The phone rang and the man on the other end of the line said he was a lawyer.
As the woman listened, the “lawyer” said the woman’s granddaughter had been in a car crash. After police found drugs in the trunk of the car, the granddaughter was taken into custody.
However, the lawyer said that for $10,000, he could get her out.
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The woman sent him the money.
The fraud, which happened on Aug. 8, is an example of the need for vigilance, explained Coquitlam RCMP media relations officer Const. Deanna Law.
“Fraudsters are always coming up with different tactics to scare people out of their money,” Law stated in a press release. “These scammers make the call seem urgent and authentic. They prey on the vulnerable in hopes fear will overcome their emotions and another will fall victim to their demands.”
Somewhat ironically, some scammers have pretended to represent the Canadian Anti-Fraud Centre.
The centre has received reports of phishing emails that look similar to automated emails the CAFC sends out. The phishing emails generally asks you to click on a link or download an attachment to see a report.
Variations on the scam include messages purporting to offer a rebate from Rogers, a warning about a parking ticket that must be paid, as well as a sum of money from the Government of Canada. Other scammers pose as representatives of a bank, Netflix or Amazon with some news about updating your account or a refund you’re entitled to.
While some of the scams include misspellings or random capitalization of letters, other look convincing, sometimes even including a reference number so users can access their e-transfer.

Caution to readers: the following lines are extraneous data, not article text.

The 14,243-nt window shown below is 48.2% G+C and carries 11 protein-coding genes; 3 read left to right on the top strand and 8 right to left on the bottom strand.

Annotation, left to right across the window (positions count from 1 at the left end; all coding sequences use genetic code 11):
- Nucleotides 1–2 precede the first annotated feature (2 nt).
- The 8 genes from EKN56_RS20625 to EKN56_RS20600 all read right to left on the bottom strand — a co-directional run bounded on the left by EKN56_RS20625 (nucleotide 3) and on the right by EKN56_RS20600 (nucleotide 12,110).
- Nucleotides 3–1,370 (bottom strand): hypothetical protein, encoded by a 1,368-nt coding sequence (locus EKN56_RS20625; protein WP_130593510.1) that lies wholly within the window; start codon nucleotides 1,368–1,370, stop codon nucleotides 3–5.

“The CAFC does not provide links to submitted reports,” the centre stated. If you receive a suspicious email, report it here.
A good rule to follow: If the Canada Revenue Agency is threatening to send you to jail, you are not dealing with the Canada Revenue Agency, no matter what your caller ID says.
Scammers often pose as CRA agents, altering their Caller ID to make it look like you’re getting a call from the Canada Revenue Agency.
Emails scams include sending a link that demands you complete in an online form with personal or financial details. Fraudsters will also sometimes send you an email asking you to click on a link to get your refund.
Other signs of a scam: CRA does not request money through Interac e-transfer, Bitcoin, prepaid credit cards or gift cards such as iTunes or Amazon cards.
General signs of phishing scams
- A request for sensitive information
- News or a prize you’ve won or wealth you’ve inherited
- A blurry logo
- Image-only emails (you can’t highlight any of the text)
Click here for more tips on recognizing phishing scams.
If you are unsure if the CRA contacted you, call 1-800-959-8281 for individuals or 1-800-959-5525 for businesses. Click here for more info about CRA scams.